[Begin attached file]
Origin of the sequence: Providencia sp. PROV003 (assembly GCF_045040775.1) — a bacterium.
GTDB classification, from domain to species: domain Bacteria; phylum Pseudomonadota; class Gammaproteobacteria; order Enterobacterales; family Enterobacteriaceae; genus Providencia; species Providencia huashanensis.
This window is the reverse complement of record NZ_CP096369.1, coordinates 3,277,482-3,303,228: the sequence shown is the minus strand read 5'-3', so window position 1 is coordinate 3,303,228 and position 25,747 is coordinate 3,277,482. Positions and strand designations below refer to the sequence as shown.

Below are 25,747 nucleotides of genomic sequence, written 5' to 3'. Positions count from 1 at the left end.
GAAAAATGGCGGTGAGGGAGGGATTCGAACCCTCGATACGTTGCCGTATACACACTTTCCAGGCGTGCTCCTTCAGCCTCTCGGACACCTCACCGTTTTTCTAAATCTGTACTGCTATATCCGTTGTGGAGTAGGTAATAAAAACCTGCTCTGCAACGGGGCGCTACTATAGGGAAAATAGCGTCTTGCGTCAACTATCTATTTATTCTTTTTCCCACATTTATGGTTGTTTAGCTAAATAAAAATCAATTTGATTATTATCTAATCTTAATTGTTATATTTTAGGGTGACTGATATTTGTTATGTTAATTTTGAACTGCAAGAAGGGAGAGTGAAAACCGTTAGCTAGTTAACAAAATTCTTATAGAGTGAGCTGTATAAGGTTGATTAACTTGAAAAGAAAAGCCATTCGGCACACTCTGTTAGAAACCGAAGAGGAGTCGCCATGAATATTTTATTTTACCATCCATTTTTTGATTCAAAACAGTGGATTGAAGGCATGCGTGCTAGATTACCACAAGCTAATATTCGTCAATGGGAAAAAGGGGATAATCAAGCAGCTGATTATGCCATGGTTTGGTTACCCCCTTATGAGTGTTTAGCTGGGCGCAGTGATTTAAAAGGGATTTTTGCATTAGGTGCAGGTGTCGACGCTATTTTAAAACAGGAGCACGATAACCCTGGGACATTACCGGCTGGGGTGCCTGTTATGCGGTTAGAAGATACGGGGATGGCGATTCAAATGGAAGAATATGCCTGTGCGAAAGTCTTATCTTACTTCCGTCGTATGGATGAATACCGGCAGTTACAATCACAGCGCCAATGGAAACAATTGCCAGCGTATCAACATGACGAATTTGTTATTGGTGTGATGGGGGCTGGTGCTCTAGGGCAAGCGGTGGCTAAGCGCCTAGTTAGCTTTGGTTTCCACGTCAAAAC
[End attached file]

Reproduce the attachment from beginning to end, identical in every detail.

Origin of the sequence: Providencia sp. PROV003 (assembly GCF_045040775.1) — a bacterium.
GTDB classification, from domain to species: domain Bacteria; phylum Pseudomonadota; class Gammaproteobacteria; order Enterobacterales; family Enterobacteriaceae; genus Providencia; species Providencia huashanensis.
This window is the reverse complement of record NZ_CP096369.1, coordinates 3,277,482-3,303,228: the sequence shown is the minus strand read 5'-3', so window position 1 is coordinate 3,303,228 and position 25,747 is coordinate 3,277,482. Positions and strand designations below refer to the sequence as shown.

Below are 25,747 nucleotides of genomic sequence, written 5' to 3'. Positions count from 1 at the left end.
GAAAAATGGCGGTGAGGGAGGGATTCGAACCCTCGATACGTTGCCGTATACACACTTTCCAGGCGTGCTCCTTCAGCCTCTCGGACACCTCACCGTTTTTCTAAATCTGTACTGCTATATCCGTTGTGGAGTAGGTAATAAAAACCTGCTCTGCAACGGGGCGCTACTATAGGGAAAATAGCGTCTTGCGTCAACTATCTATTTATTCTTTTTCCCACATTTATGGTTGTTTAGCTAAATAAAAATCAATTTGATTATTATCTAATCTTAATTGTTATATTTTAGGGTGACTGATATTTGTTATGTTAATTTTGAACTGCAAGAAGGGAGAGTGAAAACCGTTAGCTAGTTAACAAAATTCTTATAGAGTGAGCTGTATAAGGTTGATTAACTTGAAAAGAAAAGCCATTCGGCACACTCTGTTAGAAACCGAAGAGGAGTCGCCATGAATATTTTATTTTACCATCCATTTTTTGATTCAAAACAGTGGATTGAAGGCATGCGTGCTAGATTACCACAAGCTAATATTCGTCAATGGGAAAAAGGGGATAATCAAGCAGCTGATTATGCCATGGTTTGGTTACCCCCTTATGAGTGTTTAGCTGGGCGCAGTGATTTAAAAGGGATTTTTGCATTAGGTGCAGGTGTCGACGCTATTTTAAAACAGGAGCACGATAACCCTGGGACATTACCGGCTGGGGTGCCTGTTATGCGGTTAGAAGATACGGGGATGGCGATTCAAATGGAAGAATATGCCTGTGCGAAAGTCTTATCTTACTTCCGTCGTATGGATGAATACCGGCAGTTACAATCACAGCGCCAATGGAAACAATTGCCAGCGTATCAACATGACGAATTTGTTATTGGTGTGATGGGGGCTGGTGCTCTAGGGCAAGCGGTGGCTAAGCGCCTAGTTAGCTTTGGTTTCCACGTCAAAAC